Stuart Silverstein Experience Strategist/Designer

  • Brand strategy The brand strategy included many mind mapping exercises.
  • Customers go to the business with their app and check in, when the cashier gives them credit.
  • Mobile screens Mobile App


Product Strategy

eGood is a startup that launched 2012 that allows businesses, causes and consumers to connect. The service allows consumers to search for businesses that give a percentage of their sales to charity,as well as engage with them. The platform also has a management system for businesses and causes to track their sales and contributions, as well as view stats of change created.

Since this project was a startup, there was not a clear definition of where the opportunity lay. There were several competing ideas, and including all of them could make a new application confusing. The key to the business success was to make it something instantly valuable to businesses, consumers and non-profits. The ultimate goal was to get businesses to give back to charity in exchange for consumer loyalty.

The big question: how are businesses going to know how to attribute customers, and how would they know a user came from eGood? Plus, what devices would they need to integrate with their operations, and what devices they already had to make investment minimal.

We needed to understand user needs, desires and mental models first, so we started with a round of contextual inquiries with our 4 user groups (Consumers, Influencers, Business owners, and Non-Profit leaders). We did several rounds of pre-visualization: how the process would work, relationship models, storyboards, etc. Furthermore, we used fake promotional pieces in our testing to gather initial user feedback. Furthermore, we conducted competitive audits for positioning, visual design trends, and functional gaps in the industry.


The Discovery process included competitve audits, contextual inquiry as well as storyboarding. We needed to understand the opportunity and the focus of the business, in order to best understand how to create business requirements. In our competitive analysis, we looked for opportunities with user groups, functionality, and business focus in order to make platform recommendations. We looked at 3 verticals - Social platforms, Online purchase for donation, and more traditional fundraising models. Furthermore, we tested a fake promo piece in our contextual interviews we did to gather feedback on the desirability of the service.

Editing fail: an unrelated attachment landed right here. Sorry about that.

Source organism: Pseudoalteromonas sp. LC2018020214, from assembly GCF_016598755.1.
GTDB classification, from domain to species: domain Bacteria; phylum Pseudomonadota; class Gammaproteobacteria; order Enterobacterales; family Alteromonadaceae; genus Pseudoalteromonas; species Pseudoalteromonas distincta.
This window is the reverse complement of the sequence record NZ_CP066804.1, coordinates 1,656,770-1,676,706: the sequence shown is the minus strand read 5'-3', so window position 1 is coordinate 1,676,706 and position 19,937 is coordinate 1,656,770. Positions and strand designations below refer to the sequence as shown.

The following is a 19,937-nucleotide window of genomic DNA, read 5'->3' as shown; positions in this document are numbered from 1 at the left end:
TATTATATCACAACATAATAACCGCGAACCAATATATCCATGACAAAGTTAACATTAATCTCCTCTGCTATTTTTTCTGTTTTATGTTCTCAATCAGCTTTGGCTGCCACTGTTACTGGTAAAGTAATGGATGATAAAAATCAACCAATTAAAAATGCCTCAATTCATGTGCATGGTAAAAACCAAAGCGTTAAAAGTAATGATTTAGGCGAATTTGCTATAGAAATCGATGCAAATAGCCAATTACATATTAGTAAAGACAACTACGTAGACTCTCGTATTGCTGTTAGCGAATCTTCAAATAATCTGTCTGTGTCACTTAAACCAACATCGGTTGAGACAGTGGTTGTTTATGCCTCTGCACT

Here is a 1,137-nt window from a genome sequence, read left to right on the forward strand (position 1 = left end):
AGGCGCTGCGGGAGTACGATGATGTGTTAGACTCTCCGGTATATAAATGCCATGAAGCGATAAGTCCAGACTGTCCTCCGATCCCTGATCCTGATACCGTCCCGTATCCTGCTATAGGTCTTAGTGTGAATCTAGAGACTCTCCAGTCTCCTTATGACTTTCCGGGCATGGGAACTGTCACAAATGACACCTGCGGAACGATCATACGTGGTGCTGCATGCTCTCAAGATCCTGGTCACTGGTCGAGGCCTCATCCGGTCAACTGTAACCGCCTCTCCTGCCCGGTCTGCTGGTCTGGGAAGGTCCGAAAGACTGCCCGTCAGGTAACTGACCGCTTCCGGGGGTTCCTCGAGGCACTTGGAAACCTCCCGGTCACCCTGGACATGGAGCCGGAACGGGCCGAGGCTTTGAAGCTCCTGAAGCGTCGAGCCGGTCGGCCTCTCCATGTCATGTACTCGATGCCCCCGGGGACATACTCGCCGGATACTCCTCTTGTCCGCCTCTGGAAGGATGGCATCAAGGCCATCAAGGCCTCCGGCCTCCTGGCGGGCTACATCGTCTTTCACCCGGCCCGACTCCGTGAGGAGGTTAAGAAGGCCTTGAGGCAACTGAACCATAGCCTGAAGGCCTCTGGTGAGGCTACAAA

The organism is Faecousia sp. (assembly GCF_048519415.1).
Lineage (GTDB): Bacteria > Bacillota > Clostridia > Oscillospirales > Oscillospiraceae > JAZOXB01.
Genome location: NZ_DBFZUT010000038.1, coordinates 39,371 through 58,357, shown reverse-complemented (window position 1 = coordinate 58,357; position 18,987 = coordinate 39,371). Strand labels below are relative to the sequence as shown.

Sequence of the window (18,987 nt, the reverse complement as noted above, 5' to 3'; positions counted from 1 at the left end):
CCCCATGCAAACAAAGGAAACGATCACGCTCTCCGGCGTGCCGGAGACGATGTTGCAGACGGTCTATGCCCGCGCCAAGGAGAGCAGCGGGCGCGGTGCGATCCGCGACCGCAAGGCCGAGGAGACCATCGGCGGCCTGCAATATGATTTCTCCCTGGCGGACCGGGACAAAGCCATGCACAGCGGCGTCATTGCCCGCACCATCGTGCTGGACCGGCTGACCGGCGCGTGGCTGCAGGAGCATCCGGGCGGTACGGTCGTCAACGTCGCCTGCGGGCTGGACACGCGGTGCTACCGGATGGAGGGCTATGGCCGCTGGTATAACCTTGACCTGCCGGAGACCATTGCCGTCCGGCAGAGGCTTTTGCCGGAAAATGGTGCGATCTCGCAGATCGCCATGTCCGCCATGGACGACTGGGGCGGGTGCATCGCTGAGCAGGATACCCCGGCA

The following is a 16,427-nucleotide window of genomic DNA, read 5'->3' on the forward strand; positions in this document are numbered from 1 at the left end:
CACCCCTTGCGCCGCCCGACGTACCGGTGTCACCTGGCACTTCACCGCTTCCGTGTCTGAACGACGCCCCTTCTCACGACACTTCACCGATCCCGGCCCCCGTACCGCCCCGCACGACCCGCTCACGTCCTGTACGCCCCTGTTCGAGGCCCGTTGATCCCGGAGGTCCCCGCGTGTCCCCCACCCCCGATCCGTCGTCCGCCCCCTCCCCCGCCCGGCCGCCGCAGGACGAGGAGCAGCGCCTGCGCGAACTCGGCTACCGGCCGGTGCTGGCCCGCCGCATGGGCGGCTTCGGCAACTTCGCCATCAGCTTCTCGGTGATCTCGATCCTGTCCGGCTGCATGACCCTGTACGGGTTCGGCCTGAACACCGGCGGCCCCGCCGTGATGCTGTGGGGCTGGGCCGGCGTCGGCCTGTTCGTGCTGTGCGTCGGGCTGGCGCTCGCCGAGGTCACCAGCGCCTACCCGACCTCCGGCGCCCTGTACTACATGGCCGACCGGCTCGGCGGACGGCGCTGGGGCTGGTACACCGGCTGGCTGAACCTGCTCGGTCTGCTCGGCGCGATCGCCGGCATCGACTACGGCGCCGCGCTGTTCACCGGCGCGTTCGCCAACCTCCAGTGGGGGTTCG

Once we had completed our discovery it was decided that the business would focus on social, as well as a sort of Yelp for finding businesses that give a percentage of sales to charity. We started first on the web interface, going straight to web based prototypes in Axure, and user tested them to see how they performed.

We also designed the interfaces for businesses to track customers using a geolocation system, whereby users checked in by geolocation, and the business found their name and gave them credit.

Finally, we approached the mobile app for users on the go.

The final solution included a web interface for global management and discovery, a mobile app, and a tablet based interface for businesses. The businesses and non-profits could access reporting features as well. The product was designed in an MVP style for the company to continue to learn and iterate on.

Brand Strategy, Consumer Research, Information Architecture, Interaction Design, Prototyping, UX Strategic Consulting, Web Design. I was part of the core product design team, helping the team focus and develop a release schedule and feature set.